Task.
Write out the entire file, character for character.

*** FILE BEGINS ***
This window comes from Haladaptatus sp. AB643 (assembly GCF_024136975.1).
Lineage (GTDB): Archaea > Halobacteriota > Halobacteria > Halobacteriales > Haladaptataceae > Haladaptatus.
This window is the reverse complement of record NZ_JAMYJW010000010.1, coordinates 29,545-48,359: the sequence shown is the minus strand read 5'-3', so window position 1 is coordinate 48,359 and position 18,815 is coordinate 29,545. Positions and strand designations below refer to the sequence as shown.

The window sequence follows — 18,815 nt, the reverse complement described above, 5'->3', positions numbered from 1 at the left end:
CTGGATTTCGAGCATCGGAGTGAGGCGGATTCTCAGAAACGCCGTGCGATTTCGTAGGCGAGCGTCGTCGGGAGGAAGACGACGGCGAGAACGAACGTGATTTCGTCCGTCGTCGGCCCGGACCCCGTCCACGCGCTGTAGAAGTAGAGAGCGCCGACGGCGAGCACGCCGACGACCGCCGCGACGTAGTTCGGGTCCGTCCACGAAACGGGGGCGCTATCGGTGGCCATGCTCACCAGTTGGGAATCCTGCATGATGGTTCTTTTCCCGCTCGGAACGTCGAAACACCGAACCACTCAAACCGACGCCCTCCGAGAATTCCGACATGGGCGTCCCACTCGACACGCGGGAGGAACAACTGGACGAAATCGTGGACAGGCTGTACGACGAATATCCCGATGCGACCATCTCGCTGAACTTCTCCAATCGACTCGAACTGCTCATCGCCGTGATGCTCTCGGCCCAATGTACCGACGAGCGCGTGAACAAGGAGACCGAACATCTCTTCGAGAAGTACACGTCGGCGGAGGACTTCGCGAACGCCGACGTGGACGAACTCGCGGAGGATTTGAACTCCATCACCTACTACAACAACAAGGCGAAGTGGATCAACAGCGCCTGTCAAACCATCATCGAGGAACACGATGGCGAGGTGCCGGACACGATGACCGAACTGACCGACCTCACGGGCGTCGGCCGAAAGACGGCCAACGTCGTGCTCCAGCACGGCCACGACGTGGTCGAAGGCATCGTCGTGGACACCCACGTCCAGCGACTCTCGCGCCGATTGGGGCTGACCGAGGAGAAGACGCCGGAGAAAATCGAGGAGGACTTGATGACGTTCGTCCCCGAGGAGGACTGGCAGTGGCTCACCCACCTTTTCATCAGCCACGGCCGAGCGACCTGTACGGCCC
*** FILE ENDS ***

This window comes from Haladaptatus sp. AB643 (assembly GCF_024136975.1).
Lineage (GTDB): Archaea > Halobacteriota > Halobacteria > Halobacteriales > Haladaptataceae > Haladaptatus.
This window is the reverse complement of record NZ_JAMYJW010000010.1, coordinates 29,545-48,359: the sequence shown is the minus strand read 5'-3', so window position 1 is coordinate 48,359 and position 18,815 is coordinate 29,545. Positions and strand designations below refer to the sequence as shown.

The window sequence follows — 18,815 nt, the reverse complement described above, 5'->3', positions numbered from 1 at the left end:
CTGGATTTCGAGCATCGGAGTGAGGCGGATTCTCAGAAACGCCGTGCGATTTCGTAGGCGAGCGTCGTCGGGAGGAAGACGACGGCGAGAACGAACGTGATTTCGTCCGTCGTCGGCCCGGACCCCGTCCACGCGCTGTAGAAGTAGAGAGCGCCGACGGCGAGCACGCCGACGACCGCCGCGACGTAGTTCGGGTCCGTCCACGAAACGGGGGCGCTATCGGTGGCCATGCTCACCAGTTGGGAATCCTGCATGATGGTTCTTTTCCCGCTCGGAACGTCGAAACACCGAACCACTCAAACCGACGCCCTCCGAGAATTCCGACATGGGCGTCCCACTCGACACGCGGGAGGAACAACTGGACGAAATCGTGGACAGGCTGTACGACGAATATCCCGATGCGACCATCTCGCTGAACTTCTCCAATCGACTCGAACTGCTCATCGCCGTGATGCTCTCGGCCCAATGTACCGACGAGCGCGTGAACAAGGAGACCGAACATCTCTTCGAGAAGTACACGTCGGCGGAGGACTTCGCGAACGCCGACGTGGACGAACTCGCGGAGGATTTGAACTCCATCACCTACTACAACAACAAGGCGAAGTGGATCAACAGCGCCTGTCAAACCATCATCGAGGAACACGATGGCGAGGTGCCGGACACGATGACCGAACTGACCGACCTCACGGGCGTCGGCCGAAAGACGGCCAACGTCGTGCTCCAGCACGGCCACGACGTGGTCGAAGGCATCGTCGTGGACACCCACGTCCAGCGACTCTCGCGCCGATTGGGGCTGACCGAGGAGAAGACGCCGGAGAAAATCGAGGAGGACTTGATGACGTTCGTCCCCGAGGAGGACTGGCAGTGGCTCACCCACCTTTTCATCAGCCACGGCCGAGCGACCTGTACGGCCC